“I’m into borrowed time now, my mother said on her 70th birthday.”
Among the first clutch of novelistic responses to the Scottish Independence Referendum of 2014, Jenni Daiches’ third novel Borrowed Time is a gentle, memoir-like reckoning of one woman’s life as she approaches both her 70th birthday and polling day. Following the death of husband Tim, with adult children living independent and active lives, Ruth decides to uproot from the family home in Yorkshire, swapping it for the self sufficiency of an isolated railway carriage in the Scottish highlands. In her new situation she ponders the last seven decades of her life and what has led her to make sudden change. Revisiting memories of her own childhood and the raising of her four children, with reflections on several friends and family members who’ve since passed away, Borrowed Time examines personal identity and the changing of relationships over time.
For a novel seeking perspective on a life against the dually-climatic events of a significant birthday and grand constitutional change, the plot is often sprawling, jumping from one tense to another. Omniscient first person narrative in the 1990s suddenly jolts to third tense in the 60s, with frequent asides in-between. Add to that the lack of speech marks and it’s a confusing mix. Frequent repetition is also frustrating, and combined with the stylistically flat, literal delivery of key characteristics of Ruth’s family and friends, a major draw back. Sister Miranda’s glossy hair is mentioned each time she appears; and the names and ages of Ruth’s four children listed at every opportunity, such as “Lucas, aged four.”
As the novel draws to a conclusion, poor Tim retains the introduction “my husband, Tim,” as though the reader might have forgotten this central character. Wine is given its dutiful label – glasses of flat Chablis or nondescript Chardonnay – making one instance of “indifferent wine,” a more appealing glug. Themes are repeated rather than developed, and touched upon shallowly at the expense of shoehorning in more utilitarian biographic details or pleasant enough memories that add nothing to the overall whole. “Tim never travelled in winter without a snow shovel, but it was June.” It’s a jumble sale of a book; a box of collected objects that might sell better stripped down to a matching set, and polished.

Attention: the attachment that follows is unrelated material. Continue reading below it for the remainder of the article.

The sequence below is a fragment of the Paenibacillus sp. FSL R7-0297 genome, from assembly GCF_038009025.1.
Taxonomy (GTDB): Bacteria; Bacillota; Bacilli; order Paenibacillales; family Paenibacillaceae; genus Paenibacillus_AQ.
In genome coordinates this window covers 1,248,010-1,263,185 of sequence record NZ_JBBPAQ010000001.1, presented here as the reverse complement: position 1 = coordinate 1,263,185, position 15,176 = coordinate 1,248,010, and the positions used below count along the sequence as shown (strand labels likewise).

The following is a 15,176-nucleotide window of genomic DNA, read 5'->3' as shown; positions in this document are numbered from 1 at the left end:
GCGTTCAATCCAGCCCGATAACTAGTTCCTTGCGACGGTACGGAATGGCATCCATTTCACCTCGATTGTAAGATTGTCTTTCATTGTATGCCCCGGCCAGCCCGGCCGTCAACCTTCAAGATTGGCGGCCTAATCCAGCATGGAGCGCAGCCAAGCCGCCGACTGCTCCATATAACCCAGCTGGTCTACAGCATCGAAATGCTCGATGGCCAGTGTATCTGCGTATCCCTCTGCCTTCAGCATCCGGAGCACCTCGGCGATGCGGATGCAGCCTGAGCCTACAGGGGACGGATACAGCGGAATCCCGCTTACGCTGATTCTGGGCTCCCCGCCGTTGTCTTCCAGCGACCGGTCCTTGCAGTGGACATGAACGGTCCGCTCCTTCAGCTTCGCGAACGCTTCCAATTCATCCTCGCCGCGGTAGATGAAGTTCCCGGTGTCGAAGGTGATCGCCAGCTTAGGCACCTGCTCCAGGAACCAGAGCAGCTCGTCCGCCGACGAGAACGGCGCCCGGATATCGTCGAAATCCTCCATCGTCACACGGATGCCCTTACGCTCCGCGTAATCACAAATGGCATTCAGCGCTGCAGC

But whilst the novel often reads like dutiful memoir, there are moments to enjoy. Where it falls down for repetitive language and lack of robust structure, occasional forays into the past prove entertaining and tender. Ruth, mulling over her advanced age, thinks of her friend Colette’s untimely death in one of the strongest sections of the novel. A life cut short is told through a series of meetings between the two aged friends. Daiches creates successful poignancy in the final diary entry never occurring.
Amidst the tangle of reminiscing, a school dance attended by a teenage Ruth in a dress of green Italian silk, handmade by her grandmother, contains a vulnerable insight into the humility of the character, who blushes at her own spontaneous admission of homemade clothes whilst talking to a nice young man by the soft drinks and sausage rolls. Sections dedicated to the relationship between Ruth and husband Tim, as disordered as they are, bring atmospheric colour and rebellion with dirty-haired student protest marches and hopeful love letters exchanged intermittently in days before mobile phones. When Ruth’s character broadens out from being the witch in the railway carriage, the image she believes, cruelly, the neighbours must hold of her (despite never themselves indicating), the story, bumpy as it is, occasionally turns up riches stemming from the realistic narration.
As Ruth’s birthday approaches and with it the referendum, her self-exploration into personal and national identity draws to a conclusion, linking reflections on her own life to a country deciding its future identity. Rather than strongly advocating for either side, Borrowed Time is an insight into an undecided mindset, documenting conversations around the dinner table as spouses confess contrary voting intentions to others in their family. Ruth ponders whether she feels Scottish, and what constitutes ties to a place without coming to any firm decision, avoiding linking these questions to which box she ticks in the polling booth. Whilst it sometimes feels like the reading experience itself, the Borrowed Time of the title, of Ruth’s elderly years and the lives of others who’ve passed through, Daiches hints that no matter what was to happen following the Independence Referendum, and whichever way her character voted, occasions, like a glass of “indifferent wine,” have a tendency to slip away and should be appreciated in the moment.
Laura Waddell works in publishing as a commissioning editor. Her criticism, fiction and essays have appeared in publications including the Guardian, Independent, 3:AM Magazine, Glasgow Review of Books and Review 31.